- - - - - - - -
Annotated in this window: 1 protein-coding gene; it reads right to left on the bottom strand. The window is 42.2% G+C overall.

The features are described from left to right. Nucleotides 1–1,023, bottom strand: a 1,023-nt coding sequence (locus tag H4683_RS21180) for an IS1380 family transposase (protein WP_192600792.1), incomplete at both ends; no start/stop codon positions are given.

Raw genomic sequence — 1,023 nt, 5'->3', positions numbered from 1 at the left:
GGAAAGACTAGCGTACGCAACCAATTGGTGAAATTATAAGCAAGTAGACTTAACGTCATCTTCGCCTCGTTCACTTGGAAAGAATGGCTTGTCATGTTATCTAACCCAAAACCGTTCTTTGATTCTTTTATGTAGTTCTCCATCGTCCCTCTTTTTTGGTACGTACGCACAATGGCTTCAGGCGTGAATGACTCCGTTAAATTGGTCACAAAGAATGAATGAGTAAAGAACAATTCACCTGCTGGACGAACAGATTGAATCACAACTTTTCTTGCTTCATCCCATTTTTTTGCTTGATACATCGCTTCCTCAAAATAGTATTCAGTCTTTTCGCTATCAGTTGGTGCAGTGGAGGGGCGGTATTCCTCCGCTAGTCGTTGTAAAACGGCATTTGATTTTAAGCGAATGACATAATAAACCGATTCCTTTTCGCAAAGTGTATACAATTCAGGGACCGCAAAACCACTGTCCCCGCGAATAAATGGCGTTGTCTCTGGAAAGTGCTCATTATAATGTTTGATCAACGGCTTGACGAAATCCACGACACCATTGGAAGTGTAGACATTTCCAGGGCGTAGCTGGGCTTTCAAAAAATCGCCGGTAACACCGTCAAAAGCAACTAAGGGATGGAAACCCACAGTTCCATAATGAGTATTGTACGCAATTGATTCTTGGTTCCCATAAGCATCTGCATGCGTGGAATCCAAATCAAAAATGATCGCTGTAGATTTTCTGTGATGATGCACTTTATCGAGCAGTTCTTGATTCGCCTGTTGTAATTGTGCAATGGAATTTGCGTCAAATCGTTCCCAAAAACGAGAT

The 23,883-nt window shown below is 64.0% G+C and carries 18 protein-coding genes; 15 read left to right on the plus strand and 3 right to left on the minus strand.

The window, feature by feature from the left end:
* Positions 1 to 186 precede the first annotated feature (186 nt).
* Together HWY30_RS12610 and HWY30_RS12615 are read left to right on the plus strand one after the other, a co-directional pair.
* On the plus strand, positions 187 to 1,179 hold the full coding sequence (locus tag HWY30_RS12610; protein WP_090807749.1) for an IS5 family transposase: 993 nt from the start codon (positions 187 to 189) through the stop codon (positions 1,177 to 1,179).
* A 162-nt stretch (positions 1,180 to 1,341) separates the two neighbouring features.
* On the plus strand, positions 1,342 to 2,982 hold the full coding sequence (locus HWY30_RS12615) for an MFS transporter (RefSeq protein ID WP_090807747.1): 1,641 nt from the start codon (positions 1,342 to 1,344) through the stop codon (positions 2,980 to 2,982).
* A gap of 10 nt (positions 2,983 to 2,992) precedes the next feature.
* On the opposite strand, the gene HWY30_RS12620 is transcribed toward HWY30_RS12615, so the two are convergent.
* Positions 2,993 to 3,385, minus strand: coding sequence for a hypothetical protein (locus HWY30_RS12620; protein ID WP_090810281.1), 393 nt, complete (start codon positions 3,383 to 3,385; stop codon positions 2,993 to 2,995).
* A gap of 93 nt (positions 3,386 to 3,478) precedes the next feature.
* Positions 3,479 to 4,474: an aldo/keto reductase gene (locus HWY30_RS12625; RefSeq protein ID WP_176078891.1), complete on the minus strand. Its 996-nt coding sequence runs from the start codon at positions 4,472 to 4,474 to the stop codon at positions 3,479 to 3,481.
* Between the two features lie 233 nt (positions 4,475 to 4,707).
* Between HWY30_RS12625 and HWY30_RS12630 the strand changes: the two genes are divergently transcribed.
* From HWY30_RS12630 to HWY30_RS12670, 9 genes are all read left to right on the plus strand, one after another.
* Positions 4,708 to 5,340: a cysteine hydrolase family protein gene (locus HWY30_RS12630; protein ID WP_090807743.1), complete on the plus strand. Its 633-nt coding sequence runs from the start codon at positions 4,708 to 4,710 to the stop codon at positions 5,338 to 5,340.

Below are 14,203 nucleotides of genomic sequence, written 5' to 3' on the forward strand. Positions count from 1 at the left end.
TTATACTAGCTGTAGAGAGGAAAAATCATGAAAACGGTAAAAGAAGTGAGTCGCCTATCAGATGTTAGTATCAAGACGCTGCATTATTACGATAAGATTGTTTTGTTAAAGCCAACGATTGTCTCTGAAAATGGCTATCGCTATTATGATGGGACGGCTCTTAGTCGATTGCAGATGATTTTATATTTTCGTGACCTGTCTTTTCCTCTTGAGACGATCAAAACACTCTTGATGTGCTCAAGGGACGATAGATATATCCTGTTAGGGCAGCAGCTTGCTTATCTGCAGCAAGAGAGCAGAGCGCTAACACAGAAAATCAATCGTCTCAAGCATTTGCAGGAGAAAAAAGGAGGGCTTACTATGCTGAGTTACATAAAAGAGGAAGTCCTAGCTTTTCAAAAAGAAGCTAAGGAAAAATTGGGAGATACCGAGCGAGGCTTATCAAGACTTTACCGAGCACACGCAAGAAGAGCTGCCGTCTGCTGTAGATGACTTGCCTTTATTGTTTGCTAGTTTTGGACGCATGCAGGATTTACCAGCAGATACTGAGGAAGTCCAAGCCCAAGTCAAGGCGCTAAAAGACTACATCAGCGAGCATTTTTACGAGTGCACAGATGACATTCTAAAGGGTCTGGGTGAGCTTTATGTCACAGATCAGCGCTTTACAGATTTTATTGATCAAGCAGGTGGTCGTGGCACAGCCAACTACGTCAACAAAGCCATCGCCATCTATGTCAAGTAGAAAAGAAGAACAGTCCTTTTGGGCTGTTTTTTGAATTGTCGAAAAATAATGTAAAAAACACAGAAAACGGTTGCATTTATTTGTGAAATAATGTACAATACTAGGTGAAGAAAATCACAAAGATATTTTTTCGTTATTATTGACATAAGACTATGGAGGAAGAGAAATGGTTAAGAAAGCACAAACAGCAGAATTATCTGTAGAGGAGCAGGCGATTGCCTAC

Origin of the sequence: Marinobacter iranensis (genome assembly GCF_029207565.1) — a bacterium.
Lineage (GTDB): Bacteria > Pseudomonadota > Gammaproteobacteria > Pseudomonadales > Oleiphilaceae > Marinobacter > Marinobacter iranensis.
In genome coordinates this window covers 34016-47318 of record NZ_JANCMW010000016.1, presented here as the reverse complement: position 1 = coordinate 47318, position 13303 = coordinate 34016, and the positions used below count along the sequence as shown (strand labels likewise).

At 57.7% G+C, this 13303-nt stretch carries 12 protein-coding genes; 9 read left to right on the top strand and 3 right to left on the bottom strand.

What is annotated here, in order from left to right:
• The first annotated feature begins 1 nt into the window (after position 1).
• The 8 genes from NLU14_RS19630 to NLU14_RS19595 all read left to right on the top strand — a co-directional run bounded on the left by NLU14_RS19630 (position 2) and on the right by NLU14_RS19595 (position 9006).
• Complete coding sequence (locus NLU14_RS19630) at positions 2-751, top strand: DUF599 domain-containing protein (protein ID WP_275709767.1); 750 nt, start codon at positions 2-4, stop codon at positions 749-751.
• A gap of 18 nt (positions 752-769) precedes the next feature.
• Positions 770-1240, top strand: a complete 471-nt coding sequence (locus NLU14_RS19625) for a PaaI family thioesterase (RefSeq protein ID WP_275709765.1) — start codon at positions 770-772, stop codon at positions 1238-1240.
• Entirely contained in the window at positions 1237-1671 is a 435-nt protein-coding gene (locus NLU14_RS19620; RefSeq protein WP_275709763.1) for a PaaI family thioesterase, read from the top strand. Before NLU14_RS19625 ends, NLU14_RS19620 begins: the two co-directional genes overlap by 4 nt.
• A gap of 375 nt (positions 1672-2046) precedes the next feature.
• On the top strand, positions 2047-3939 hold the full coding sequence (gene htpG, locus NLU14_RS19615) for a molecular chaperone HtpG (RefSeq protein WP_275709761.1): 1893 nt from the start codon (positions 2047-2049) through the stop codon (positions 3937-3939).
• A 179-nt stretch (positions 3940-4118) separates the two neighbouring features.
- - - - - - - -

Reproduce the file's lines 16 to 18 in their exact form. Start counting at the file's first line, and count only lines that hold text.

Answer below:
* Positions 3,479 to 4,474: an aldo/keto reductase gene (locus HWY30_RS12625; RefSeq protein ID WP_176078891.1), complete on the minus strand. Its 996-nt coding sequence runs from the start codon at positions 4,472 to 4,474 to the stop codon at positions 3,479 to 3,481.
* Between the two features lie 233 nt (positions 4,475 to 4,707).
* Between HWY30_RS12625 and HWY30_RS12630 the strand changes: the two genes are divergently transcribed.